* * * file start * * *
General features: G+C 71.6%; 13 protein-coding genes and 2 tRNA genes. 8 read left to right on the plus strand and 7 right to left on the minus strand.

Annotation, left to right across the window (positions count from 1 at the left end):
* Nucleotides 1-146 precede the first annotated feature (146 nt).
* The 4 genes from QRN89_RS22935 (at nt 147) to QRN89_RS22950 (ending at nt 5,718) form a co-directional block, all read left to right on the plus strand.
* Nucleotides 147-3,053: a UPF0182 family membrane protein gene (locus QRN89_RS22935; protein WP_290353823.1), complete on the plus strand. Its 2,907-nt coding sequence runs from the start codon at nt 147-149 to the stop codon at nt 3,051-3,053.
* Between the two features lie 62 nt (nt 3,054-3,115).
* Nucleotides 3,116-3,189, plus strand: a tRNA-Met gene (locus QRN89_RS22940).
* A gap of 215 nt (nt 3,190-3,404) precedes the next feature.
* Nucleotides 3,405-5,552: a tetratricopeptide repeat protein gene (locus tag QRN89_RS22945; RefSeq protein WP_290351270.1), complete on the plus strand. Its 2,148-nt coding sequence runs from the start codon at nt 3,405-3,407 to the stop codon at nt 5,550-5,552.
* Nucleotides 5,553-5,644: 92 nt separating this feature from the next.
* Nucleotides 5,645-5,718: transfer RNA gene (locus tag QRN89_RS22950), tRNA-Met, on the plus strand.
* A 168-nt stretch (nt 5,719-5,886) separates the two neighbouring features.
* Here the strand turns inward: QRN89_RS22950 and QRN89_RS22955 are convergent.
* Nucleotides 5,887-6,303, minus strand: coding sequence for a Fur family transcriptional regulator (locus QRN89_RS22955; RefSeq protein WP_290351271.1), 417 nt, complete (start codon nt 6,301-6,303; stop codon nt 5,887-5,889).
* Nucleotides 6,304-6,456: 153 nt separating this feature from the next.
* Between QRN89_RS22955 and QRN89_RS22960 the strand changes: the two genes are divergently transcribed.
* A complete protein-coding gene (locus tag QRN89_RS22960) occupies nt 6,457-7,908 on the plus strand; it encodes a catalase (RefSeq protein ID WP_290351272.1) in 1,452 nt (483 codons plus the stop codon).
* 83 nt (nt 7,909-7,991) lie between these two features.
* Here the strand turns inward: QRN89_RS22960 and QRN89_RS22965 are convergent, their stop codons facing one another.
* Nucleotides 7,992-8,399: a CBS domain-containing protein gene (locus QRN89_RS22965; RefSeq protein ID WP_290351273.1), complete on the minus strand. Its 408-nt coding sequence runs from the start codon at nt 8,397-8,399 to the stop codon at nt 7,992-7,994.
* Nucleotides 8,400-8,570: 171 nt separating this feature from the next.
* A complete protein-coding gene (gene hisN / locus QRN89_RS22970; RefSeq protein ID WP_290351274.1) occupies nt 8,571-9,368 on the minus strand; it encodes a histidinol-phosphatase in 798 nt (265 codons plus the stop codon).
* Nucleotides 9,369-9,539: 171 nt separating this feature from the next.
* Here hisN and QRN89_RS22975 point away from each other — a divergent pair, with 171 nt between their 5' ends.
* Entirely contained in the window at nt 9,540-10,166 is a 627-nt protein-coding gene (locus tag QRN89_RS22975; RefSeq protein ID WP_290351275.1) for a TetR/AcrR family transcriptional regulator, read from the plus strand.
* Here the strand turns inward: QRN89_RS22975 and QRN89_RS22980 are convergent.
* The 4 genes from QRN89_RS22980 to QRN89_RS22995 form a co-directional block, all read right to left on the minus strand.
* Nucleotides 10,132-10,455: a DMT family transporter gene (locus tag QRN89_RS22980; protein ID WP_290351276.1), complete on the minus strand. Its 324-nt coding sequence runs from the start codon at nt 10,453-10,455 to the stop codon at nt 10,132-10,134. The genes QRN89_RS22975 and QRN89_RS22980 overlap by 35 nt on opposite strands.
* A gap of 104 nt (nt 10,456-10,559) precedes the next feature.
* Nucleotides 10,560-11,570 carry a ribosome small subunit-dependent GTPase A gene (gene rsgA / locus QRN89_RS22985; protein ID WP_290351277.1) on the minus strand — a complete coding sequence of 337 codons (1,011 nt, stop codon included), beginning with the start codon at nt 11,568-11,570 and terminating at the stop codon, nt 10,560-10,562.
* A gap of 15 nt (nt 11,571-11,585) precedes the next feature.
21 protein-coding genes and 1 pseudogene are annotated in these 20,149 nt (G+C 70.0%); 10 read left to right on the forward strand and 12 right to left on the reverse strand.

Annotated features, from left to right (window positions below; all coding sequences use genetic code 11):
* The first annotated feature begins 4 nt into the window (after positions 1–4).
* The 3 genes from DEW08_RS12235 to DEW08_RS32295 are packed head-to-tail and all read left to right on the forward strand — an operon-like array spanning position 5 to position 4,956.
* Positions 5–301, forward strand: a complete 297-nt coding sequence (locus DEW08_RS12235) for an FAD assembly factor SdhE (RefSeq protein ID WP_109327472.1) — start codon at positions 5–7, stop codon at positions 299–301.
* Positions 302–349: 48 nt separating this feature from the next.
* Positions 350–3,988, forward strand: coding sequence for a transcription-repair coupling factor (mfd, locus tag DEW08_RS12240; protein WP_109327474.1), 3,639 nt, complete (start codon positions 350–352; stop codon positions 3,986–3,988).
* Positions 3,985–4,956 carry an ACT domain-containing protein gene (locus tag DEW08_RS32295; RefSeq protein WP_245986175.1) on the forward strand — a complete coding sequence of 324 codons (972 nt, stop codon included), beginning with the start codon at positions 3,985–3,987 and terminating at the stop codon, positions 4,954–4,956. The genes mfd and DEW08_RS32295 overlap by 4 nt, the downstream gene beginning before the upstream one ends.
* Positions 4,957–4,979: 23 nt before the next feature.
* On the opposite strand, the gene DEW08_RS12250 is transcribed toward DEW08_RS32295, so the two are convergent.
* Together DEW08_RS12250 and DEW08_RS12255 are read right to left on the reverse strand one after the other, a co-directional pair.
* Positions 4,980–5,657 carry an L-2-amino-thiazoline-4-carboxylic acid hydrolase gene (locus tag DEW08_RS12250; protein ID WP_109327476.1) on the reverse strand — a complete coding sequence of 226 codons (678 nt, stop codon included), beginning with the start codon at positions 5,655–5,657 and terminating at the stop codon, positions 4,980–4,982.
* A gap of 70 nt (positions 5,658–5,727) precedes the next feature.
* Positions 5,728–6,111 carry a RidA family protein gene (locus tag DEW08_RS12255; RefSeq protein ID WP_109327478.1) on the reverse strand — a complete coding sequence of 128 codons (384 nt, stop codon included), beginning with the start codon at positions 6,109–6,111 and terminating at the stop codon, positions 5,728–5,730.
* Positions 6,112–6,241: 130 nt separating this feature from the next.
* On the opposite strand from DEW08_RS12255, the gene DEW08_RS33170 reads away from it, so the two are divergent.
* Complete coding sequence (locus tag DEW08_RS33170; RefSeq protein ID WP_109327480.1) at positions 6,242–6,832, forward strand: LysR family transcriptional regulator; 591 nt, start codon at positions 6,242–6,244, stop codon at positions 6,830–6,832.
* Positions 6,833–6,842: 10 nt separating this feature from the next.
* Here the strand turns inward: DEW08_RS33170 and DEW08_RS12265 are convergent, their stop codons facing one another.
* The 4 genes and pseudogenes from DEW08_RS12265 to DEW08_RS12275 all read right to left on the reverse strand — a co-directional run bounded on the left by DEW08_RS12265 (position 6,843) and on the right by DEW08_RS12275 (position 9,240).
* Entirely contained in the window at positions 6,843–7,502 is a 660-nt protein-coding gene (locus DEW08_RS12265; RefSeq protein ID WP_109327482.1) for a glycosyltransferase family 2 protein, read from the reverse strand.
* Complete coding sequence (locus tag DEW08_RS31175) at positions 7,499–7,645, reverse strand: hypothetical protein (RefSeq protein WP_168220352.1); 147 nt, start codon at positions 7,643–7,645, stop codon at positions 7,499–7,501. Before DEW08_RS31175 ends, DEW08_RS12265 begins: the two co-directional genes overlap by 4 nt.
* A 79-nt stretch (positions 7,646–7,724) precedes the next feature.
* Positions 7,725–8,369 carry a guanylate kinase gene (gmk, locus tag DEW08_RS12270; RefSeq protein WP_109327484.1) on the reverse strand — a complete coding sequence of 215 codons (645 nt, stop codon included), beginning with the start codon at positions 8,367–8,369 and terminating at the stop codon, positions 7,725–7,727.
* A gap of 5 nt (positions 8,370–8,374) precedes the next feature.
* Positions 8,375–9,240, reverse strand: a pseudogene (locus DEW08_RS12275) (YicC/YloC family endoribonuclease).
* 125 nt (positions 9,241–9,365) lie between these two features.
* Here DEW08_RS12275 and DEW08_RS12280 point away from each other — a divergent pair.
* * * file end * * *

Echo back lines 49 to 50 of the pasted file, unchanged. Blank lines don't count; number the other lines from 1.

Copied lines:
* Positions 6,833–6,842: 10 nt separating this feature from the next.
* Here the strand turns inward: DEW08_RS33170 and DEW08_RS12265 are convergent, their stop codons facing one another.